REVIEW: LELIA BROUSSARD – MASQUERADE (2011)
I see big things for Lelia Broussard’s voice. It’s sweet but not annoying. It’s got texture, but not so much that she would narrow her audience. It’s original enough that you won’t think twice to compare her to a Michelle Branch or a Colbie Caillat. I remember listening to Rise, an early release some years back: the difference in sound and conviction in her voice on Masquerade is staggering. Broussard has clearly worked very hard to channel her own voice, no longer somewhere between Stevie Nicks and Liz Phair – that work has payed off. I don’t know what the secret behind mastering her voice is. It may have a lot to do with experience. She’s tried and tested different ways of communicating and on Masquerade, I feel she’s at her most open, her most intimate yet. Still, for me it almost isn’t intimate enough. What keeps me from sympathetically bearing her guilt, her fears and frustrations with her is the major-label-style production.
« Shoot for the Moon » mentions moving to LA from New York, and the production on this album sounds like she’s done just that. But I was then dumbfounded when I learned that her fourth opus was recorded, produced and arranged in the Big Apple by and with Brooklynite Dan Romer (Ingrid Michaelson, Allison Weiss, Jenny Owen Youngs). So while California has apparently not left its surfer-music imprint on her songs, there’s still an incredible sweetness to their production. Which is too bad because some of these songs are really sad and I wish the production reflected some of the gravity in her songwriting.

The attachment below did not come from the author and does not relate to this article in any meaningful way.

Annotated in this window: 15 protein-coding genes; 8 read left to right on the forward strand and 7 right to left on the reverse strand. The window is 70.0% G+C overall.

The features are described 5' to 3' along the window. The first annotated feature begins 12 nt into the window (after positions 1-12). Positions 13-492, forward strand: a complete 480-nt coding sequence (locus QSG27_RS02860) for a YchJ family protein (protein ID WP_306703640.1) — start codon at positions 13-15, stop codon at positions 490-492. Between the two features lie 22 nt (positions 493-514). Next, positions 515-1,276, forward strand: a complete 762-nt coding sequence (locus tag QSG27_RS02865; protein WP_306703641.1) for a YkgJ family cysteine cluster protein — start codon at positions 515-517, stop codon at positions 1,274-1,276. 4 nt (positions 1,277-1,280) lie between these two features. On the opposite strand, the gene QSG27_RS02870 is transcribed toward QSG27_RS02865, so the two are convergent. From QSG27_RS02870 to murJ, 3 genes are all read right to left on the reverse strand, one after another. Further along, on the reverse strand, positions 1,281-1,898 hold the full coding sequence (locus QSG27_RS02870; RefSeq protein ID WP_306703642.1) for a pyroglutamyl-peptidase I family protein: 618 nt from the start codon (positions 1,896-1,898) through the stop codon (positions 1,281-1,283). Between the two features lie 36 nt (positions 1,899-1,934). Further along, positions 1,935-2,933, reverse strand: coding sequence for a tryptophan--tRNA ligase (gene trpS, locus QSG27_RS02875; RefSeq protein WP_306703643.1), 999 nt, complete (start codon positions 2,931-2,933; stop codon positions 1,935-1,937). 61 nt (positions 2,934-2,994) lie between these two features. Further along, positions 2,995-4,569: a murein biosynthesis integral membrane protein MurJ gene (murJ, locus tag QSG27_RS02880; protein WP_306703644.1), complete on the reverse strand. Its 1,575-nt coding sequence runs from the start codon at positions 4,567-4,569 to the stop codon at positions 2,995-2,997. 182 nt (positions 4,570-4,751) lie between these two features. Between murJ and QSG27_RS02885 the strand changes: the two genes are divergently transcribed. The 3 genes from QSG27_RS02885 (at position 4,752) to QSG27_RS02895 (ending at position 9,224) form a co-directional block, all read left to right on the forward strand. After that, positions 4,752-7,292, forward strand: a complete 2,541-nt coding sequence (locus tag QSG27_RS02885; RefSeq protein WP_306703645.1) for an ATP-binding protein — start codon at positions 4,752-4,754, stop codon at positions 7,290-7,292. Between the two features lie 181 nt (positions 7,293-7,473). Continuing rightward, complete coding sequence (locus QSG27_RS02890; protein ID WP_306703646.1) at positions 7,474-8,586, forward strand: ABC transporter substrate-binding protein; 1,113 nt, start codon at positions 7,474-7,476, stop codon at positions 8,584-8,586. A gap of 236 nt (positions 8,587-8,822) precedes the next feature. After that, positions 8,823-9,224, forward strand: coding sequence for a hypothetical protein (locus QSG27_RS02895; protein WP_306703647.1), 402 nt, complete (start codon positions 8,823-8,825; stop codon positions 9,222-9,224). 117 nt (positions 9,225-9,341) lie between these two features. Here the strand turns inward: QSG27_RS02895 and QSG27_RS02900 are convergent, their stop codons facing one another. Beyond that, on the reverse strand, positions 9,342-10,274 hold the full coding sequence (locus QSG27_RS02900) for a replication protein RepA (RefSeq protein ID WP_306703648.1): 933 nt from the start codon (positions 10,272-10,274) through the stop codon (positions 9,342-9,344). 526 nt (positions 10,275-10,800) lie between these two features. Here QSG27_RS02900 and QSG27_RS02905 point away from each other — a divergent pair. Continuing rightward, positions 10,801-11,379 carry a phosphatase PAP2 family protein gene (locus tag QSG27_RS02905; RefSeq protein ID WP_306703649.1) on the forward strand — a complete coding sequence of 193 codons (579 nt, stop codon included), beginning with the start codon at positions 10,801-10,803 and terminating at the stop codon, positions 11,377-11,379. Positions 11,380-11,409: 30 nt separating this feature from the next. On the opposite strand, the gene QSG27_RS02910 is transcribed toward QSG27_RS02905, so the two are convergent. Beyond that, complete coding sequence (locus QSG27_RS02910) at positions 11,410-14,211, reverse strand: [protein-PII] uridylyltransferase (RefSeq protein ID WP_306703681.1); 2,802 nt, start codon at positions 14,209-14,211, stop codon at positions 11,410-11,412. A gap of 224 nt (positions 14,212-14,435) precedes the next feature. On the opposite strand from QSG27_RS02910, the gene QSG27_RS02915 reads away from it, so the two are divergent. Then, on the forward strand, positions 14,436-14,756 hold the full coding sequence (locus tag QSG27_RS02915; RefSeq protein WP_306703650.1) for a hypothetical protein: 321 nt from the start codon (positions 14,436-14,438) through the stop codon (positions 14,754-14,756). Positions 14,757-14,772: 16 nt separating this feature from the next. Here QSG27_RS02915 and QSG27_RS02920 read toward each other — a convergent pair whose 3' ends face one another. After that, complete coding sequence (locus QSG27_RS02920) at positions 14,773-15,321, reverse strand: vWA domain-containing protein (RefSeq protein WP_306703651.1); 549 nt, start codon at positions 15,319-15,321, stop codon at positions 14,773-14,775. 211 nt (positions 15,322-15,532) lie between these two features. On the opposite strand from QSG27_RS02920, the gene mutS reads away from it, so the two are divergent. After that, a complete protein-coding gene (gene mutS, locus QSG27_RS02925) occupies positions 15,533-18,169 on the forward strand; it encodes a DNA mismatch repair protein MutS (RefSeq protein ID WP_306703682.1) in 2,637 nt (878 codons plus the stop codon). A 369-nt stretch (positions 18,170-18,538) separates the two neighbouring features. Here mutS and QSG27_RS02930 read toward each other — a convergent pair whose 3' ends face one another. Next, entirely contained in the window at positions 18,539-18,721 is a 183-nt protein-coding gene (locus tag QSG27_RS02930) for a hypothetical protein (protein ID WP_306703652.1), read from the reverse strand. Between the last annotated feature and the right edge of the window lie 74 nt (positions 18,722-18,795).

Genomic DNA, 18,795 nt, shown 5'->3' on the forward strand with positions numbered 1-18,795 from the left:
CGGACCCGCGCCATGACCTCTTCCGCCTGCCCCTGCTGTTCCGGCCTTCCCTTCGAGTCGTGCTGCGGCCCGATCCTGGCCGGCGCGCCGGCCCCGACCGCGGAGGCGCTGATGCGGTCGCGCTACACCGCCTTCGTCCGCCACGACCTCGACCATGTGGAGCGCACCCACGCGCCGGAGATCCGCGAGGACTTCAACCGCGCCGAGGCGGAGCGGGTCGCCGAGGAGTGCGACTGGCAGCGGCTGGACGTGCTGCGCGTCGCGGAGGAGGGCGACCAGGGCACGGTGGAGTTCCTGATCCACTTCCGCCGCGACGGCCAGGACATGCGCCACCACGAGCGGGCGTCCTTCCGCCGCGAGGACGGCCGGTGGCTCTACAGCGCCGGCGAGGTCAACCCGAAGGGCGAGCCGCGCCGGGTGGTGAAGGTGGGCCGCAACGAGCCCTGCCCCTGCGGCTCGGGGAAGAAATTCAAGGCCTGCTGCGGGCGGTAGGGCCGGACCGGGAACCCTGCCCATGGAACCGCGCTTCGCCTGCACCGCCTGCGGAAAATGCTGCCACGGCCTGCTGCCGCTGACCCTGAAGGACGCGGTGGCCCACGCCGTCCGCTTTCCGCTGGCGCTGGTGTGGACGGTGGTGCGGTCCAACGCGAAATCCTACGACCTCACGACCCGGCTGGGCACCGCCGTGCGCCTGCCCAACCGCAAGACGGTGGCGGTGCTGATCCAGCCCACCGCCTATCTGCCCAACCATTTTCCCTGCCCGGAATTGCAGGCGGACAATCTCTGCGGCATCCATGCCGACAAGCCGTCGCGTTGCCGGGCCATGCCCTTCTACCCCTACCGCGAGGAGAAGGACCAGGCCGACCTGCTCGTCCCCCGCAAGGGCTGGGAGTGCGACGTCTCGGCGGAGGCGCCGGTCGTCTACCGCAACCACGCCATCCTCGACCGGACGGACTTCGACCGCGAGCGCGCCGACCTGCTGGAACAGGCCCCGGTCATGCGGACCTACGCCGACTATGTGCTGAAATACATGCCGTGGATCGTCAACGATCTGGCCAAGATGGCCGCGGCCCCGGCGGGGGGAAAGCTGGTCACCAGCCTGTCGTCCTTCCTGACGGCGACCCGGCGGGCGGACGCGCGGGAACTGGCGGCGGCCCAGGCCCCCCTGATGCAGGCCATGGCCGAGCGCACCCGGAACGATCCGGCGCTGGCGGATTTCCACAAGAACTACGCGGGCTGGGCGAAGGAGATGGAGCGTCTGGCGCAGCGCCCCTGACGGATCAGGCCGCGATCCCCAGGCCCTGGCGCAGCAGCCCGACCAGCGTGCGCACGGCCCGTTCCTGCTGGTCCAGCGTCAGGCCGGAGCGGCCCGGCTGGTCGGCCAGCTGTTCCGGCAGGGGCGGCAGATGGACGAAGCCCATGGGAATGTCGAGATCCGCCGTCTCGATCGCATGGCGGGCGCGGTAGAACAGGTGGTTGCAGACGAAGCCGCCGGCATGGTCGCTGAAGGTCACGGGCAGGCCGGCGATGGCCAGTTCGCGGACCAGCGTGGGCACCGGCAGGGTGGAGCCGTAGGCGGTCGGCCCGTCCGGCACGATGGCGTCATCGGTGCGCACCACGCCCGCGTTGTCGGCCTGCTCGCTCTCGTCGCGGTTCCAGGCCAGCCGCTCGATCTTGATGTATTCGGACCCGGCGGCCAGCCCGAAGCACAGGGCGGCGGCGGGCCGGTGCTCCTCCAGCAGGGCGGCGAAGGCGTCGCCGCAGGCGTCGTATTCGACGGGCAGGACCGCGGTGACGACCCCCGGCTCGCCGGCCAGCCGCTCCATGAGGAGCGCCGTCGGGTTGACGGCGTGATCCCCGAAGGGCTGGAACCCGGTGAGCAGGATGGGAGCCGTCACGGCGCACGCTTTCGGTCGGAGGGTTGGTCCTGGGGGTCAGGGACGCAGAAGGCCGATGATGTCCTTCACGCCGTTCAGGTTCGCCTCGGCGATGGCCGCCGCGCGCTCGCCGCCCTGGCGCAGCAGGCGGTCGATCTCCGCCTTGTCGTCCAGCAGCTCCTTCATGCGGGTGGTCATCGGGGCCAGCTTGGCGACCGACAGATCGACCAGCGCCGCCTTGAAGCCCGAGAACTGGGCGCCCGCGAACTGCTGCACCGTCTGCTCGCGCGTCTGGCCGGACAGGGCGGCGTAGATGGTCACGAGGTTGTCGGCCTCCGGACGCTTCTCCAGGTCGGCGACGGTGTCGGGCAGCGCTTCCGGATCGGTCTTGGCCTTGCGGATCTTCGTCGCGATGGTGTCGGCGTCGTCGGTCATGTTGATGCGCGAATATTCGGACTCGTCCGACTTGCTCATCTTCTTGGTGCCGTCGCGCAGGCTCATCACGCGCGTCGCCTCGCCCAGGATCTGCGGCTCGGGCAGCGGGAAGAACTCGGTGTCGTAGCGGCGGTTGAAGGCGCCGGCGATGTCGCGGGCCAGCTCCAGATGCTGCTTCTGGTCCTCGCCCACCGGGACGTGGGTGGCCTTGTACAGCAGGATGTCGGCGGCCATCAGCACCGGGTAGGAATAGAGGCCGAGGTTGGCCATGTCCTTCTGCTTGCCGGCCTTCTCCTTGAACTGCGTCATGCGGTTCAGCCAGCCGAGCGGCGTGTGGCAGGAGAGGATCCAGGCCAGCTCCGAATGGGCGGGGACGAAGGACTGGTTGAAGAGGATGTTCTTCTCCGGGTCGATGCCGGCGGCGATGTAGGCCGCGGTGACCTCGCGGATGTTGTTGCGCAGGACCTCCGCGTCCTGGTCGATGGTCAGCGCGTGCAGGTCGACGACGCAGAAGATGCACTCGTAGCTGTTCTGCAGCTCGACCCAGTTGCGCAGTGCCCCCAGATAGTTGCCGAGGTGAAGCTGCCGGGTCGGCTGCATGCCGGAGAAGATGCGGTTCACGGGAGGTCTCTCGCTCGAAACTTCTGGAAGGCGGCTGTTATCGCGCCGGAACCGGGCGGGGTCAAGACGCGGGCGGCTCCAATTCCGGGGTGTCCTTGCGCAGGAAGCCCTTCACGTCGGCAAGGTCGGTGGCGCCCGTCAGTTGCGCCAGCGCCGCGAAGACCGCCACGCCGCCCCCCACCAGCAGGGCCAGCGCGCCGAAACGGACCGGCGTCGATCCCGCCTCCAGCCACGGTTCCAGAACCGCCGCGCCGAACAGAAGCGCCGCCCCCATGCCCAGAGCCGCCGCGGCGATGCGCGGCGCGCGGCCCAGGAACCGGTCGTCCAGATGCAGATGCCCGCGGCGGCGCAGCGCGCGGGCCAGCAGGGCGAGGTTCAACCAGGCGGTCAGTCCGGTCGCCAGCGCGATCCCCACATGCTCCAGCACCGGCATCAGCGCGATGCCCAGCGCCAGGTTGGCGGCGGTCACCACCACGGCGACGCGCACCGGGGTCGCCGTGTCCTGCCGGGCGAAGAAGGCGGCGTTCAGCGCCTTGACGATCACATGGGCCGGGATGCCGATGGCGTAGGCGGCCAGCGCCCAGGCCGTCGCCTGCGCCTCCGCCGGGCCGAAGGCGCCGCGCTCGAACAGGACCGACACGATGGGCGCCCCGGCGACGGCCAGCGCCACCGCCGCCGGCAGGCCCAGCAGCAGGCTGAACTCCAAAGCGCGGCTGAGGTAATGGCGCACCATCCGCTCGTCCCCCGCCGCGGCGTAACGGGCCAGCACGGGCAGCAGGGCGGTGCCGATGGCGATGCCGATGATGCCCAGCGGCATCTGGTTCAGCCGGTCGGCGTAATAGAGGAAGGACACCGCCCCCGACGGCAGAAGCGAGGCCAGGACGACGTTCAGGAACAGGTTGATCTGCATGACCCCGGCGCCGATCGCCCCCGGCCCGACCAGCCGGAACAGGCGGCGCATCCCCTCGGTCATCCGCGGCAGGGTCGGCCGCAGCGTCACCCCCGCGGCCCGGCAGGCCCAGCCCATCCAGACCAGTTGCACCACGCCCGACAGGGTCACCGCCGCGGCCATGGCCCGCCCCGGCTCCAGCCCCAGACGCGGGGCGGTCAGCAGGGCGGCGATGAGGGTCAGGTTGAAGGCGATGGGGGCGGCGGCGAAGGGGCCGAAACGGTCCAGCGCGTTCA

The grace of this album is found in Broussard’s humor and self-awareness with telling lyrics like « Hipster bitch, God knows I’m nothing like her… ». Well thank goodness. If independent music was made of « hipster bitches », there would be no range or diversity. I applaud her for sticking to her guns and making independent music that isn’t the most trendy with the « hipster set » but that attests most truthfully to her personal taste and aesthetic aims. She isn’t reinviting the wheel, but she’s still authentic.
For this reason alone I can’t say it isn’t a good album. But beyond that, it’s enjoyable and worthy of finding its way onto charts. Ms. Broussard and her songs are crowd pleasers, between « Masquerade » and « Hipster Bitch » there’s much material to decorate an episode of your favorite TV dramedy. That may be a little too saccharine for some, but it doesn’t take away from the strength of these ten songs, most worthy of your attention, all leaving me curious to hear them just a little more bare.